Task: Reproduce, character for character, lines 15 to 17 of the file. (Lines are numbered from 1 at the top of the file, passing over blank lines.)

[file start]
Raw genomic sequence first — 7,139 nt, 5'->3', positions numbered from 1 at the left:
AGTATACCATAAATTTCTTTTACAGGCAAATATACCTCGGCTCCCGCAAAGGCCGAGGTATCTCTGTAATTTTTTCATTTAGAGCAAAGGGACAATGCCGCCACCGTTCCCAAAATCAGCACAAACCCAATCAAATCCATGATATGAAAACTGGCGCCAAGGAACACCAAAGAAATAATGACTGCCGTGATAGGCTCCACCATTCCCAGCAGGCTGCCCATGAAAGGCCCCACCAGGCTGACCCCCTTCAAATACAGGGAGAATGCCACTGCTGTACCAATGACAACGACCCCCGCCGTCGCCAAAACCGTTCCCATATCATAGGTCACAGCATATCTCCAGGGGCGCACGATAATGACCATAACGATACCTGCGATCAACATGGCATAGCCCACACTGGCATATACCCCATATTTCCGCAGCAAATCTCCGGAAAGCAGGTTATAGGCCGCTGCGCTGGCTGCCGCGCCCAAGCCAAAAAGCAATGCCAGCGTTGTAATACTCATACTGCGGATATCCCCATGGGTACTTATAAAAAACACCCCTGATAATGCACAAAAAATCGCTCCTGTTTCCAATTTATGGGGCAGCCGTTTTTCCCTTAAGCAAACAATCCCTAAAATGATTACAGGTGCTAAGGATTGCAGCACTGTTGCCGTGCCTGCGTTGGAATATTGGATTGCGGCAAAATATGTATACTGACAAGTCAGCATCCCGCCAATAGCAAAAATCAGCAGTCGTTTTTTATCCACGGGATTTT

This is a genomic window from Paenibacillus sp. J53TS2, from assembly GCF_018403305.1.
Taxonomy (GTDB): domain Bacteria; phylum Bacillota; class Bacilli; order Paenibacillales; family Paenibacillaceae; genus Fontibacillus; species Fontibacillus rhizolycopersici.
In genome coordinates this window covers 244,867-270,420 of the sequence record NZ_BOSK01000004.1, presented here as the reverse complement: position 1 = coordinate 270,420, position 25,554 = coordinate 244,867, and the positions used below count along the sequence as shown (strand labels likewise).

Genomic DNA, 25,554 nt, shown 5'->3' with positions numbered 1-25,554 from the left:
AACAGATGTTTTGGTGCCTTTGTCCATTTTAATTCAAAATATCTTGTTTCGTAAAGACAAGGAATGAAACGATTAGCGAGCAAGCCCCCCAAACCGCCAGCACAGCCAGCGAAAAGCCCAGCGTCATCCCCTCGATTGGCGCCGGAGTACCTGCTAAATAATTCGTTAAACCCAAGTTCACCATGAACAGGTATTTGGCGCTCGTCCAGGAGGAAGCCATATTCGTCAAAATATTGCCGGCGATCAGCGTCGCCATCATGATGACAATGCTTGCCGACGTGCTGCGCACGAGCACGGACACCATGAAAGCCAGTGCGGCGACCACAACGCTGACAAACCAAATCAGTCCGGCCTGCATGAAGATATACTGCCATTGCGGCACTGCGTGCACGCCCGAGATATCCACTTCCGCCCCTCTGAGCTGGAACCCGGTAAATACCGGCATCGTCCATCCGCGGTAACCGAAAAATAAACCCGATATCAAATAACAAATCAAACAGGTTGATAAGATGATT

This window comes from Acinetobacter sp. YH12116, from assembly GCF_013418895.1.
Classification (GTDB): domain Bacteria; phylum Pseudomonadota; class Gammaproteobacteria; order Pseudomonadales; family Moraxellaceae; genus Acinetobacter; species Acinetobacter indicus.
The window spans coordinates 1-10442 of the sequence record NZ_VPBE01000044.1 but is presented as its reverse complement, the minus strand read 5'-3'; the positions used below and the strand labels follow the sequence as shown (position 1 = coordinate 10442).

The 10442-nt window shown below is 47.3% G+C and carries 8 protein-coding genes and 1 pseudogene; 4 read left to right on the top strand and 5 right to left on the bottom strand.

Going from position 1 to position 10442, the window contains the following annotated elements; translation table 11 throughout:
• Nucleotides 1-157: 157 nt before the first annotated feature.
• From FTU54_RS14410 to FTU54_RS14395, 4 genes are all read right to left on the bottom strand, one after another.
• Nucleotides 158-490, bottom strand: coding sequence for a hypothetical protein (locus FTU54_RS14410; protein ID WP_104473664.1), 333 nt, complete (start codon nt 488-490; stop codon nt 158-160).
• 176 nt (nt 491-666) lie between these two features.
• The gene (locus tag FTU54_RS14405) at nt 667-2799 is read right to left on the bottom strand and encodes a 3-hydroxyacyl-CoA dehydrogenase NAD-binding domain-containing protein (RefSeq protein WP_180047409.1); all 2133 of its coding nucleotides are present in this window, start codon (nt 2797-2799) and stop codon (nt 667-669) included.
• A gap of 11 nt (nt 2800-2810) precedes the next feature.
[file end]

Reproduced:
• Nucleotides 158-490, bottom strand: coding sequence for a hypothetical protein (locus FTU54_RS14410; protein ID WP_104473664.1), 333 nt, complete (start codon nt 488-490; stop codon nt 158-160).
• 176 nt (nt 491-666) lie between these two features.
• The gene (locus tag FTU54_RS14405) at nt 667-2799 is read right to left on the bottom strand and encodes a 3-hydroxyacyl-CoA dehydrogenase NAD-binding domain-containing protein (RefSeq protein WP_180047409.1); all 2133 of its coding nucleotides are present in this window, start codon (nt 2797-2799) and stop codon (nt 667-669) included.